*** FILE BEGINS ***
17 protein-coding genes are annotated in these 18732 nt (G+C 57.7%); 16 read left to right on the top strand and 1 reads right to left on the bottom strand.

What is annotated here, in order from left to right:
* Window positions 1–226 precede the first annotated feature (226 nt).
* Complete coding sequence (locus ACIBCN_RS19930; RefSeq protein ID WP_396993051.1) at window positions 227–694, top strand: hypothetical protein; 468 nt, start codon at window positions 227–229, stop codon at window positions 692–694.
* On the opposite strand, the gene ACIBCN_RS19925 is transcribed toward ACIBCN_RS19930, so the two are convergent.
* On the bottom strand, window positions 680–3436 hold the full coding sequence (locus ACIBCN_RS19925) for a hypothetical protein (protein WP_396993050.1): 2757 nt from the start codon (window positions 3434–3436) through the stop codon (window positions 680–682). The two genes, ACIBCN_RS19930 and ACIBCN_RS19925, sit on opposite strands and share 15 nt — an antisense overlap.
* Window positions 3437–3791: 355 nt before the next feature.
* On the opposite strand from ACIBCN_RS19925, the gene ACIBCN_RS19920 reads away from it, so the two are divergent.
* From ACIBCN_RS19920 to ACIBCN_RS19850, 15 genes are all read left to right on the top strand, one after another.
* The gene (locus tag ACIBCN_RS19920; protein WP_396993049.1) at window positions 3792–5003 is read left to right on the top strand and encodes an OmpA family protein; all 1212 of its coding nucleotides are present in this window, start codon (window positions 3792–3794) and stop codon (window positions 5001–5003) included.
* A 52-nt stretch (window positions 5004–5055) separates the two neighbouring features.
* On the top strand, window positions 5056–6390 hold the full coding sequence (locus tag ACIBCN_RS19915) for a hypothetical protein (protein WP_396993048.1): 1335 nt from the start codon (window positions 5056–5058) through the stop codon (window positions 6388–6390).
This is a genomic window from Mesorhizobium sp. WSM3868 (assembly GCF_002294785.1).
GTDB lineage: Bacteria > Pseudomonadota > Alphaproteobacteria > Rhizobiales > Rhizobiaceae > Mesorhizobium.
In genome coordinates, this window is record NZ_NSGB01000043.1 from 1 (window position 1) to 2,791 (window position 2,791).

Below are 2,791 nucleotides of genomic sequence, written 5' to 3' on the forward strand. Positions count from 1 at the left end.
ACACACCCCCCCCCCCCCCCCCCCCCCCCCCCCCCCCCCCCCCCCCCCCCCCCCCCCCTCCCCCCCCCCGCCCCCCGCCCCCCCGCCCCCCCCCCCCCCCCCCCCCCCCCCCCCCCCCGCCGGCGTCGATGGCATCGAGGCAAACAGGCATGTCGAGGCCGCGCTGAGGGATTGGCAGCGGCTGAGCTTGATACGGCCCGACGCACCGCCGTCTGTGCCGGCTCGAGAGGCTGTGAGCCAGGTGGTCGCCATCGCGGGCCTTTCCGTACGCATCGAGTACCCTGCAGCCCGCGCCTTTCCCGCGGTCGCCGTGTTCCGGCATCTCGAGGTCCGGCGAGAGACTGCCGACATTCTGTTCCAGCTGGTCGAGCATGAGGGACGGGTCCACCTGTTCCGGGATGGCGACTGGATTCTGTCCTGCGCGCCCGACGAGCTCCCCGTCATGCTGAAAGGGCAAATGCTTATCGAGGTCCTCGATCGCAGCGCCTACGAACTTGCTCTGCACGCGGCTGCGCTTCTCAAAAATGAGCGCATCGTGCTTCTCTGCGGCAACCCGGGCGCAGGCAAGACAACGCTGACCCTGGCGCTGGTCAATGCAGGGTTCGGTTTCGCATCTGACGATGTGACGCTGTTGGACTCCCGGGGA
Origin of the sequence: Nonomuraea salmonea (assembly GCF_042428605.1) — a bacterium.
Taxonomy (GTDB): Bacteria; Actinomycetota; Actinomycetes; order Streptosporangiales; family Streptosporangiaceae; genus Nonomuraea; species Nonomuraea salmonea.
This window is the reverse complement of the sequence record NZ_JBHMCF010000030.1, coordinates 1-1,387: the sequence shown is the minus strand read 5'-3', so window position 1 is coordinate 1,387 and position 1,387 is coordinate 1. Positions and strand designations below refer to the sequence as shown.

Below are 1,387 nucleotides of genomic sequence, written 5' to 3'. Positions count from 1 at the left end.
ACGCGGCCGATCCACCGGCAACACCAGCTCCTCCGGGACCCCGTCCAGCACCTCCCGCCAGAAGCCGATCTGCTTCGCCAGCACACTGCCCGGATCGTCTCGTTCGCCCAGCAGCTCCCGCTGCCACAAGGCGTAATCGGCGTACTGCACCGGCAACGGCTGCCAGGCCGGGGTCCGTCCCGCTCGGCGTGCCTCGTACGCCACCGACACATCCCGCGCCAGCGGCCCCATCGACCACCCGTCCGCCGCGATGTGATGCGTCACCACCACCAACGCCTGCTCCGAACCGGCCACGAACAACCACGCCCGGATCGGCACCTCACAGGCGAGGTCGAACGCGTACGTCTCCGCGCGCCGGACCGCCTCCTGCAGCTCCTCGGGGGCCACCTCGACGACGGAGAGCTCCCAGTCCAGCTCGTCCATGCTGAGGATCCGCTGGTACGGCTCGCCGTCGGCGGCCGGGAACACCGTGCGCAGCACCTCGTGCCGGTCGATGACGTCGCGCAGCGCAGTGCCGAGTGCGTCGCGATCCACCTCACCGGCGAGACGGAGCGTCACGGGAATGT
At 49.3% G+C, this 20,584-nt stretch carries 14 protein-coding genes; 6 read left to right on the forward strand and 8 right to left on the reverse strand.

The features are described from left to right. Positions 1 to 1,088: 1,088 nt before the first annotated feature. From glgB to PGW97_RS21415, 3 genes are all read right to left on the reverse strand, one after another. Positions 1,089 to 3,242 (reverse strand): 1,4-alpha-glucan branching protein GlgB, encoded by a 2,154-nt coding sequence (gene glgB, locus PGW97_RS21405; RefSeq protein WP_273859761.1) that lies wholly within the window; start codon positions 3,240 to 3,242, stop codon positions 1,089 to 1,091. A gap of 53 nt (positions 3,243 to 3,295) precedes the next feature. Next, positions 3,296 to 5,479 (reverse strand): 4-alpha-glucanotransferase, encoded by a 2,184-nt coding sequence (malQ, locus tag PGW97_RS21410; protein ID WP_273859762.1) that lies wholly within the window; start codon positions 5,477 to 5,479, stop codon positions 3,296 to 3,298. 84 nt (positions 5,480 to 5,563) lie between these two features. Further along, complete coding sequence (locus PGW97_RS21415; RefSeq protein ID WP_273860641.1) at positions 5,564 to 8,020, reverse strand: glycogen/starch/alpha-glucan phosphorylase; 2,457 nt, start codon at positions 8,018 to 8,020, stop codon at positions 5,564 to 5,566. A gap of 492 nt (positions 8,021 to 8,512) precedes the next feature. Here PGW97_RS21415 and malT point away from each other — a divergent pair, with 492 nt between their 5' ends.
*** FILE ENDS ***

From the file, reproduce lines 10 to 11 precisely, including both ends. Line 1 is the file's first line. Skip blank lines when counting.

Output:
* The gene (locus tag ACIBCN_RS19920; protein WP_396993049.1) at window positions 3792–5003 is read left to right on the top strand and encodes an OmpA family protein; all 1212 of its coding nucleotides are present in this window, start codon (window positions 3792–3794) and stop codon (window positions 5001–5003) included.
* A 52-nt stretch (window positions 5004–5055) separates the two neighbouring features.